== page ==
The content in this page ("Where learned you that oath, fool?" by Harrison George) is not produced by Prachatai staff. Prachatai merely provides a platform, and the opinions stated here do not necessarily reflect those of Prachatai.

Where learned you that oath, fool?

‘Where learned you that oath, fool?’

(William Shakespeare, As You Like It, Act 1 Scene 2)


‘I, (name of the declarer), do solemnly declare that I will be loyal to His Majesty the King and will faithfully perform my duties in the interests of the country and of the people. I will also uphold and observe the Constitution of the Kingdom of Thailand in every respect.  Forever.’

This isn’t what they wrote down for him, is it?

Oh no, that’s what he said.  Missed out the last sentence.  Of two.  And added ‘forever’. 

So what was written down for him?

Er, not sure.  He did have a piece of paper in his hand but it seems to have, er, disappeared.


Well, let’s say no one over at Government House can find it.  Or so they say.

But it must have been printed from a computer or something.  Can’t they find it there?

Same story.  Everybody shtum.  No one saw nothing nowhere nohow. 

And we’ve been saddled with sorting it out.

Well, not really.  We just have to decide if it should be passed on the courts.  They will have to sort it out really.

And what do the courts say about it? 

Well, of course they won’t say anything official until we send it to them.  If we do.  But, er, unofficially …


Well, we have had word, and they will totally deny it of course, that they do have an opinion.

Oh good.  What is it?

‘Don’t even think of asking us to deal with it.’

Ah.  I see.  Well, perhaps I am missing something here, but it seems obvious, what with the pressures of office and all that, he must have come over all funny and forgot to say the last bit.  Could happen to any one of us.

And adding ‘forever’? 

Well at least he didn’t say ‘happily ever after.’

So if it was just a slip of the bifocals, the solution is …

Do it again.  And get it right this time.  Print it in a bigger font or bold or something.

Er, are you sure about that?

Why?  What’s the problem?

Well, he is not known for admitting to a mistake.

Oh right.  Daddy knows best. 

And it is another return flight from Germany.  And there are signs pointing the other way.

Other way?  What do you mean?

Well, if it wasn’t, er, an honest mistake, …

Stop sniggering, please.

… then it must have been deliberate.


Well, think about it.  There were cabinet ministers in the room who must have sworn this oath dozens of times, not that it’s ever stopped them, mind.  And none of them as much as raised an eyebrow.

But it’s a new constitution.

With the same old oath we’ve always had.  New constitutions are always 90% cut-and-paste from earlier versions. 

But you don’t really think he did it on purpose?

Not he.  They.  There is that cryptic comment from the junta’s so-called legal eagle.

Oh lord, not him.  What did he say?  As if I’ll ever understand it.

Well first of all he swore blind that the PM had said it properly and Future Forward had doctored the evidence.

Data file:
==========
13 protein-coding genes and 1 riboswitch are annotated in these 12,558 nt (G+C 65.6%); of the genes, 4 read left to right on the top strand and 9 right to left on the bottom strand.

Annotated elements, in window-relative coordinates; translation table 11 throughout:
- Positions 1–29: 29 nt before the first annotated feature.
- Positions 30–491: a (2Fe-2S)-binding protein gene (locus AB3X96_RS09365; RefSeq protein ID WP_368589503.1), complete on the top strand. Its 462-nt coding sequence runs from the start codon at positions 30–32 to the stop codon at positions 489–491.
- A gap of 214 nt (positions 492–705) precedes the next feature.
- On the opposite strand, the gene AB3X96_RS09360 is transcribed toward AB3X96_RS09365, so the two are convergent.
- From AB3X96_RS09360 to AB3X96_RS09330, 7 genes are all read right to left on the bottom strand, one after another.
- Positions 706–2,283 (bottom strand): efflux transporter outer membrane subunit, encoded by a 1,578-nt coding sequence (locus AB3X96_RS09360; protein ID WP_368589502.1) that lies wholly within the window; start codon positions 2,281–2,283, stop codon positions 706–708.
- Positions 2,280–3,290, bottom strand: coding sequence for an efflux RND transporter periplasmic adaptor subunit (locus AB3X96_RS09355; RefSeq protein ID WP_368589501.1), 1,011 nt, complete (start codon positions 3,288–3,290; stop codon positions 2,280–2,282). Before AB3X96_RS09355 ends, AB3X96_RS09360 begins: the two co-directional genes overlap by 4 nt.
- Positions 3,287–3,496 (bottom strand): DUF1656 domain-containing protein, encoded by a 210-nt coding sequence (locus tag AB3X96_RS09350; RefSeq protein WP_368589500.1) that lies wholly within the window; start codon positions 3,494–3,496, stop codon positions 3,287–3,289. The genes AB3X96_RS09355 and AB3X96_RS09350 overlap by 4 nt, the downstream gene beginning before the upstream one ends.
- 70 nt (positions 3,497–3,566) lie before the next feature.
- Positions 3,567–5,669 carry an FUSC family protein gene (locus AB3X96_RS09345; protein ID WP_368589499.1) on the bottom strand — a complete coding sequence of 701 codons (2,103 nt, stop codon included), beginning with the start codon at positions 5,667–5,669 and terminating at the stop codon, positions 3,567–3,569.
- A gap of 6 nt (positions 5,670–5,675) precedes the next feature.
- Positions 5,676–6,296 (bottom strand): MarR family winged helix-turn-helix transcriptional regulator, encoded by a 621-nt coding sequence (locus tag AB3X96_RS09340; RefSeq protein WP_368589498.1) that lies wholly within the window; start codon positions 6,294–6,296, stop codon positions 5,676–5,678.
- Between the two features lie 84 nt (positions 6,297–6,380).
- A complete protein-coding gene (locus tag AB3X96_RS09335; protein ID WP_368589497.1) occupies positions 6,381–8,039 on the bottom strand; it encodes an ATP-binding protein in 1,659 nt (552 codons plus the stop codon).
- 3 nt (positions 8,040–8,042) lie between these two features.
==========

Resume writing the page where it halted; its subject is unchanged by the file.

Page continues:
But it’s all on video.

Quite.  So the next day he switches tactics and says ‘One day you’ll know why we shouldn’t talk about it.’  And when the reporters kept after him, he said it was something no one should stick his nose into.

So why are we sticking our noses in it?

Because it was too blatant.  That insolent lot in Future Forward spotted it, the clever clogs, and Srisuwan was only too delighted to have something new to petition about.  So it’s been all over the media, just like whatshisname’s watches.

Ah, but we managed to get out of that, didn’t we?

We did? 

Well he’s not in prison.  How exactly did we get out of that one?  I can’t just remember.

Shoved it across to the anti-corruption mob with the corrupt Deputy Secretary-General and after kicking it repeatedly down the road, they eventually did the right thing.

So that’s what we should do.  Put out a press release saying that because of the complicated nature of the issue and the serious implications for national security blah-blah, we expect to reach a decision in, er, …

Two weeks?

For starters, OK.

But how long do you really think you can sit on it?

Well, as the man himself said, forever.


Since 2007, Prachatai English has been covering underreported issues in Thailand, especially about democratization and human rights, despite the risk and pressure from the law and the authorities. However, with only 2 full-time reporters and increasing annual operating costs, keeping our work going is a challenge. Your support will ensure we stay a professional media source and be able to expand our team to meet the challenges and deliver timely and in-depth reporting.

• Simple steps to support Prachatai English

1. Bank transfer to account “โครงการหนังสือพิมพ์อินเทอร์เน็ต ประชาไท” or “Prachatai Online Newspaper” 091-0-21689-4, Krungthai Bank

2. Or, Transfer money via Paypal, to e-mail address:, please leave a comment on the transaction as “For Prachatai English”